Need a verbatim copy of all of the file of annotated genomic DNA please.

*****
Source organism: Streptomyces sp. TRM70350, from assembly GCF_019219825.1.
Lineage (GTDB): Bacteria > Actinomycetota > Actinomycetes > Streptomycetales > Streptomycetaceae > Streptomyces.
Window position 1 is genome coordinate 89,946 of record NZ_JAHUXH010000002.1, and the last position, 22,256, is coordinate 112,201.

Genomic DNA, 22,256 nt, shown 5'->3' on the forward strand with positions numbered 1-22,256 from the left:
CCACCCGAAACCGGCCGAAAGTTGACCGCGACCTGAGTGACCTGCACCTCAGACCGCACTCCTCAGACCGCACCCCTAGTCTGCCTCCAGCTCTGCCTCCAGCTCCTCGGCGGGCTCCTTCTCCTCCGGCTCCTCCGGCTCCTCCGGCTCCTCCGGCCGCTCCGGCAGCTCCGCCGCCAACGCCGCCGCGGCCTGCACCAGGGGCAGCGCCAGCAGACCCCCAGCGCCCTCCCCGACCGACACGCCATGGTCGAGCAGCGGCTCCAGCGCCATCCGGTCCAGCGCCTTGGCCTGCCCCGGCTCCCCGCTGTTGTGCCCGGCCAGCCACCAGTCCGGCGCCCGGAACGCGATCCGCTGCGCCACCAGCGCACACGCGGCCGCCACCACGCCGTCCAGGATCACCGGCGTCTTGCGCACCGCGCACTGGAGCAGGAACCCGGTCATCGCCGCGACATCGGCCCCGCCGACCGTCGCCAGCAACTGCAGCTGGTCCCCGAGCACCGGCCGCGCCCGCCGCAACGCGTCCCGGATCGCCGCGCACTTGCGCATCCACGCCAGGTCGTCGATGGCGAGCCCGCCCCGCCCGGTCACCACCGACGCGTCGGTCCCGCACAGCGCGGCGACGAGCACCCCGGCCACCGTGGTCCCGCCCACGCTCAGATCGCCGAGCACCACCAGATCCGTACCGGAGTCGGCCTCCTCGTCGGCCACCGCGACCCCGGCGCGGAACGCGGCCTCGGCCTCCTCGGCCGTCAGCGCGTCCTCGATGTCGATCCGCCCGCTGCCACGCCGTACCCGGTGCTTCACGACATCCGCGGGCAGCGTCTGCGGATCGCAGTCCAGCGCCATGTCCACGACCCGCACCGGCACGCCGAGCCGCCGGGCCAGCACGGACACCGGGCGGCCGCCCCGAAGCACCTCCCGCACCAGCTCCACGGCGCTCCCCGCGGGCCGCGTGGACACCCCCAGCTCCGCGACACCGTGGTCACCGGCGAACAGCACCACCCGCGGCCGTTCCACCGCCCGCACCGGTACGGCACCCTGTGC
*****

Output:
Source organism: Streptomyces sp. TRM70350, from assembly GCF_019219825.1.
Lineage (GTDB): Bacteria > Actinomycetota > Actinomycetes > Streptomycetales > Streptomycetaceae > Streptomyces.
Window position 1 is genome coordinate 89,946 of record NZ_JAHUXH010000002.1, and the last position, 22,256, is coordinate 112,201.

Genomic DNA, 22,256 nt, shown 5'->3' on the forward strand with positions numbered 1-22,256 from the left:
CCACCCGAAACCGGCCGAAAGTTGACCGCGACCTGAGTGACCTGCACCTCAGACCGCACTCCTCAGACCGCACCCCTAGTCTGCCTCCAGCTCTGCCTCCAGCTCCTCGGCGGGCTCCTTCTCCTCCGGCTCCTCCGGCTCCTCCGGCTCCTCCGGCCGCTCCGGCAGCTCCGCCGCCAACGCCGCCGCGGCCTGCACCAGGGGCAGCGCCAGCAGACCCCCAGCGCCCTCCCCGACCGACACGCCATGGTCGAGCAGCGGCTCCAGCGCCATCCGGTCCAGCGCCTTGGCCTGCCCCGGCTCCCCGCTGTTGTGCCCGGCCAGCCACCAGTCCGGCGCCCGGAACGCGATCCGCTGCGCCACCAGCGCACACGCGGCCGCCACCACGCCGTCCAGGATCACCGGCGTCTTGCGCACCGCGCACTGGAGCAGGAACCCGGTCATCGCCGCGACATCGGCCCCGCCGACCGTCGCCAGCAACTGCAGCTGGTCCCCGAGCACCGGCCGCGCCCGCCGCAACGCGTCCCGGATCGCCGCGCACTTGCGCATCCACGCCAGGTCGTCGATGGCGAGCCCGCCCCGCCCGGTCACCACCGACGCGTCGGTCCCGCACAGCGCGGCGACGAGCACCCCGGCCACCGTGGTCCCGCCCACGCTCAGATCGCCGAGCACCACCAGATCCGTACCGGAGTCGGCCTCCTCGTCGGCCACCGCGACCCCGGCGCGGAACGCGGCCTCGGCCTCCTCGGCCGTCAGCGCGTCCTCGATGTCGATCCGCCCGCTGCCACGCCGTACCCGGTGCTTCACGACATCCGCGGGCAGCGTCTGCGGATCGCAGTCCAGCGCCATGTCCACGACCCGCACCGGCACGCCGAGCCGCCGGGCCAGCACGGACACCGGGCGGCCGCCCCGAAGCACCTCCCGCACCAGCTCCACGGCGCTCCCCGCGGGCCGCGTGGACACCCCCAGCTCCGCGACACCGTGGTCACCGGCGAACAGCACCACCCGCGGCCGTTCCACCGCCCGCACCGGTACGGCACCCTGTGC